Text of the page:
Posts Tagged ‘history’

We’ve arrived in Mexico

4th May 2011 by Helen

Another one of them veritable cascades of blogs about to follow (dated according to when they happened).  But just in case you don’t want to read them all – here’s the summary.

After a quiet couple of final days in Texas (blog titles: Heading out; Our final day in America) we crossed the border into Mexico on Easter Monday.  It was a bit of a dash away from the border, as this is where most of the ‘troubles’ are at present.

The last week has been a bit of a cultural week for us.  We spent a couple of days at Real de Catorce (blog titles: Arrival in Mexico; An old Mexican town; Chicken broth), a lovely old silver mining town but probably better known now as a tourist spot and its role as a film set.  Then we spent a day at San Miguel de Allende which was the seat of the uprising and independence movement in 1810.  After that we headed out to the pyramids just north east of Mexico City.  We spent a couple of days in this area because we discovered the local town Tecamac was just starting a week long celebration with lots of amazing displays of local dancing and music, street vendors selling food, and lots of other stuff going on.   More detail and photos in the blogs for those days.

The advice we have been given is to stick to the towns and main roads and not to travel at night.  We have largely heeded that advice.  But that has meant that wild camping has not really been possible and so we have reverted to the habit of Siberia and been camping among the trucks in the truck parks.  No-one seems to think it odd to see a little Land Rover with a tent on the roof in a truck park and it’s been an easy little routine.  The trucks around us make lots of noise with reversing alarms, air brakes, running engines, generators, coming and going generally.  Of course, as usual, I pretty much sleep through all this.  Paul has found the answer in ear plugs!!

I have also discovered an amazing (new to me) crisp flavour – chilli and lime – the lime flavour is really strong and yanks the saliva from your saliva glands ready to spray your burning tongue from the chilli.  Really works and very tasty.

We both suffered from the effects of some ingestion that disagreed with us.  Paul took delight in making me eat chicken broth in my recovery – a memory of childhood illness and subsequent torture he suffered.  I tell him it’s nothing compared to the dry toast and cornflour mixed in milk my mother inflicted on me as a child, to pleas of “do I have to eat any more?”!!  I think I had the worse deal.

Wild West and the Pony Express

27th January 2011 by Helen
a quick and easy breakfast at our frosty campsite just past the town of Gold Hill

a quick and easy breakfast at our frosty campsite just past the town of Gold Hill

We spent much of the day following a part of the Pony Express trail that runs through the desert plains of Utah, below Bonneville and Salt Lakes.  If ever there was a part of the country that would remind us of the Westerns we watched as kids, this was it.  It was not hard to imagine the white settlers holed up in their flimsy houses out on the prairie, fearful of attacks from the native Indians.  The scenes were of hills and plains, barren and desolate.  We passed old abandoned hoppers where some kind of mining had presumably been carried out in the past and rocky hills eroded by the wind and weather.  Small stunted bushes were everywhere with only the occasional small stunted trees.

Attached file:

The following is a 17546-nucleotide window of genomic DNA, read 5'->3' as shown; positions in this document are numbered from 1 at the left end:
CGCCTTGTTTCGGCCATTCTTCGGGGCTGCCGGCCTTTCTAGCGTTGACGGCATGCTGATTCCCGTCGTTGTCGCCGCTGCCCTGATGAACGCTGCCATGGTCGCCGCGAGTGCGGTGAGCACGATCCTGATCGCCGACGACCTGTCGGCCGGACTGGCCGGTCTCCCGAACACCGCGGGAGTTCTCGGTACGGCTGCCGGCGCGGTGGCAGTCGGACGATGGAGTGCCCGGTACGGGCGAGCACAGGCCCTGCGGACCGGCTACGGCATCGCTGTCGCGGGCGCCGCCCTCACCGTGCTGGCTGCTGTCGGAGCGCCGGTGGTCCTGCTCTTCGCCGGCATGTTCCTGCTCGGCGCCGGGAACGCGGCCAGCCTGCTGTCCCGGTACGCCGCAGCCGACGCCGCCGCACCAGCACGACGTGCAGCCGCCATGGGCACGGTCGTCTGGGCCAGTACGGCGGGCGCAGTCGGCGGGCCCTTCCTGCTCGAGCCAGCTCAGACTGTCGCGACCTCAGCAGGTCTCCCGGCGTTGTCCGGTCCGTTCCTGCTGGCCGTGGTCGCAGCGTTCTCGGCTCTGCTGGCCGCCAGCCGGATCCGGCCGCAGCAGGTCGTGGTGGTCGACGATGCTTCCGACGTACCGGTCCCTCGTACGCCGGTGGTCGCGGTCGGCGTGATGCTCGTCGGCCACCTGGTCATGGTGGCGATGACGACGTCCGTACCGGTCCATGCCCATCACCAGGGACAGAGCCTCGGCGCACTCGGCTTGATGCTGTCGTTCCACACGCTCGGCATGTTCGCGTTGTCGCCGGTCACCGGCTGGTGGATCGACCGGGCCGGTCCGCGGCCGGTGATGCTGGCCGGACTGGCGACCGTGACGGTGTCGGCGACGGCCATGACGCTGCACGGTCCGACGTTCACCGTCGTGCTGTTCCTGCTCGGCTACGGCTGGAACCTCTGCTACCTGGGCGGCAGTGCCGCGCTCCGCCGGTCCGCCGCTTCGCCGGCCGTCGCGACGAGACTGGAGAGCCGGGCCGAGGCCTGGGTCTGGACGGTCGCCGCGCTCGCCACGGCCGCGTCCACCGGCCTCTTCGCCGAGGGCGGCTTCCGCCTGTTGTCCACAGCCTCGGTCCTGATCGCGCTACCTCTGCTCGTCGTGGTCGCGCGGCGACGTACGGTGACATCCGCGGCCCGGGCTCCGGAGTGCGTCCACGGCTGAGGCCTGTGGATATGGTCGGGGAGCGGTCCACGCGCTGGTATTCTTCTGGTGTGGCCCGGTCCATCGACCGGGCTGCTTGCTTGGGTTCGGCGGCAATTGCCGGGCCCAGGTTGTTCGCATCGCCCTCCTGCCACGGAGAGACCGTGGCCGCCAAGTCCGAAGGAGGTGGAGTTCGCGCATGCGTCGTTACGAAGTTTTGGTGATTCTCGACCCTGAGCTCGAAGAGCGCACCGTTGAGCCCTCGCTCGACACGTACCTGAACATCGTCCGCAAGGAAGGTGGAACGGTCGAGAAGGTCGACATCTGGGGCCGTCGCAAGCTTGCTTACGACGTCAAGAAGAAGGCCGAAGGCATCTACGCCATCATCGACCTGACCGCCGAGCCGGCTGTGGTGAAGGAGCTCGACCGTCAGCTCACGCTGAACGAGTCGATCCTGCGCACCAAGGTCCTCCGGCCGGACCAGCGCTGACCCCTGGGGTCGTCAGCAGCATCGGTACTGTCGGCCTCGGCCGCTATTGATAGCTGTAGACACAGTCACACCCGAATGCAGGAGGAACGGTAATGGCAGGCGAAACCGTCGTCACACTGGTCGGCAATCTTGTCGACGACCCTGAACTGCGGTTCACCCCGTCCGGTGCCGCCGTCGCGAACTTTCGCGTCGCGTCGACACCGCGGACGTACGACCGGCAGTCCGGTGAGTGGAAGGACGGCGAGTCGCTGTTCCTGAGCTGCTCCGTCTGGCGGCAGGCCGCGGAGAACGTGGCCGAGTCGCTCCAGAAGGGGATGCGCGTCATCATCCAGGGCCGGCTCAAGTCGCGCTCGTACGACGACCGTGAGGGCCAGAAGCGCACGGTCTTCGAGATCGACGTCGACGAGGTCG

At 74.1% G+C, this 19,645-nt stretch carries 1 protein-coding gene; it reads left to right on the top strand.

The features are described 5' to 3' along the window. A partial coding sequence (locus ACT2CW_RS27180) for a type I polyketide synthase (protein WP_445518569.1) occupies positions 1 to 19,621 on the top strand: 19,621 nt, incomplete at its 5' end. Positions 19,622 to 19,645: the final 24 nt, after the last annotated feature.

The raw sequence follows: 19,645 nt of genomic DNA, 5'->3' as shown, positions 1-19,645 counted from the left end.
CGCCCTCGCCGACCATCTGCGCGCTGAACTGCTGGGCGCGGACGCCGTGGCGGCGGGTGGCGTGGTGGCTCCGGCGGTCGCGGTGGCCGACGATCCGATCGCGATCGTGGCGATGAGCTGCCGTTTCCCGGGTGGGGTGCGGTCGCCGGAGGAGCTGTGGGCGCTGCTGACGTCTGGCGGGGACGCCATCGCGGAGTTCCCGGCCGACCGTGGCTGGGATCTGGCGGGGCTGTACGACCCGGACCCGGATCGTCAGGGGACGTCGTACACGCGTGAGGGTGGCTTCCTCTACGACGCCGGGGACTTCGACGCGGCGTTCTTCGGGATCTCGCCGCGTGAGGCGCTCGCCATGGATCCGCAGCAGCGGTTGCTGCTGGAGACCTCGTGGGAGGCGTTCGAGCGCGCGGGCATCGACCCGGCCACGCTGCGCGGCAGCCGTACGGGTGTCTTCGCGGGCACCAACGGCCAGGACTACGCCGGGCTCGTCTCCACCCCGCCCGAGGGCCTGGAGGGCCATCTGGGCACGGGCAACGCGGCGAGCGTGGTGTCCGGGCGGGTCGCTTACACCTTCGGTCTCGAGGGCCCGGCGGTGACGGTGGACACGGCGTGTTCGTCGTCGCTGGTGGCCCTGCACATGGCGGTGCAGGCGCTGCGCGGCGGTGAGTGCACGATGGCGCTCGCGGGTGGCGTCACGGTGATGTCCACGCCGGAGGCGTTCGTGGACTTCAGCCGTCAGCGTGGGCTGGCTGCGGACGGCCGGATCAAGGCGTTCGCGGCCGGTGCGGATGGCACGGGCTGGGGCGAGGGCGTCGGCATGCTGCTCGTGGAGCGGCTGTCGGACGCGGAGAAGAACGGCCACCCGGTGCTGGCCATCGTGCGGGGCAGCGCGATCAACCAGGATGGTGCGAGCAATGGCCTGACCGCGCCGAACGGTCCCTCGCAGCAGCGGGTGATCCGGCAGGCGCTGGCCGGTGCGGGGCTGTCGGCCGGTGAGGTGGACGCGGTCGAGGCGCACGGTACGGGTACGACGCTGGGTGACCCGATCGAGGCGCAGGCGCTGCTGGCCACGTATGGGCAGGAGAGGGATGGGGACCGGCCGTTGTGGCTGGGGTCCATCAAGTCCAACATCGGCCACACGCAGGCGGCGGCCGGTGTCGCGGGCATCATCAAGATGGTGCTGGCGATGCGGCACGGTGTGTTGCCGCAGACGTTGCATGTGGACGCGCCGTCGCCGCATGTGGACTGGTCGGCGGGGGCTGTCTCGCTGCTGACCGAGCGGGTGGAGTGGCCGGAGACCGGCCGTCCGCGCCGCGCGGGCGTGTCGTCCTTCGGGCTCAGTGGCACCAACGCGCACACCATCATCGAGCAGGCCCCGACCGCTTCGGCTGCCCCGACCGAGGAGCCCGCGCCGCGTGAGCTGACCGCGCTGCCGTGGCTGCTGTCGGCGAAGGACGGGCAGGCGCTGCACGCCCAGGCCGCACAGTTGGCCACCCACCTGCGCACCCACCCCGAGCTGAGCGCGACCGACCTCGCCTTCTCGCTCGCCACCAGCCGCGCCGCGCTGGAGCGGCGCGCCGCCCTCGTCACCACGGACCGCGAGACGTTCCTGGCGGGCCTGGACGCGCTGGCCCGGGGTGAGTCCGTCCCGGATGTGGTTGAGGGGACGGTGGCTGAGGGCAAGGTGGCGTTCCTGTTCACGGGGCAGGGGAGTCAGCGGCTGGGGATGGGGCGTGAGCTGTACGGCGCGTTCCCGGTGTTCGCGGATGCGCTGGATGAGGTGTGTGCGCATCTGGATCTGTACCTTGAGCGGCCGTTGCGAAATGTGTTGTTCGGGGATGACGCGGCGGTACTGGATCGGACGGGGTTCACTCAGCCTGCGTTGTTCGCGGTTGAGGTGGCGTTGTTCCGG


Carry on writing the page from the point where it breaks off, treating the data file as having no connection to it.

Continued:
Landy pulls up at the Boyd Pony Express Station

Landy pulls up at the Boyd Pony Express Station

We stopped at some of the old Pony Express staging posts, including Canyon Station and Boyd Station, where they changed horses in the race to get the mail from east to west.  It’s hard to believe that the Pony Express which was such an important part of this time in American history, only lasted a couple of years, put out of business by the development of the telegraph.

in the mouth of Hot Springs Cave

in the mouth of Hot Springs Cave

We passed an old cave in a hill, called Hot Springs Cave, where we climbed to see the view and take some photos, before heading on through Fish Springs National Wildlife Reserve and the Fish Springs Staging Post.  This was where we left the Pony Express Trail to pick up the road to Delta on our way to Moab.

Town map

Town map

After passing through the farming town of Callao we stopped to look at some amazing eroded sandstone hills.  It seemed a good place to camp and we had a warming evening beside a campfire, good old Western style, at the foot of these ancient rock formations.  We could see the area had recently been visited by a herd of Pronghorn Deer – whose tracks were all over the place.  Apart from that there were no birds, no insects, no noise, just us, the desert, the juniper trees and a myriad of stars hanging in the night sky.

campsite at the foot of the eroded sandstone cliffs

campsite at the foot of the eroded sandstone cliffs

Campsite – at the foot of the sandstone cliffs, close to the Thomas Range Mountains – camped at 5361 feet

Distance travelled – 67 miles

Happy Thanksgiving

25th November 2010 by Helen

Pending the posting of the blogs covering our final dash to the sunshine state – after a breakfast of bagels with cream cheese followed by pumpkin pie – Happy Thanksgiving

PS – sorry if RSS feeders have had several messages – it took me that long to embed the video!!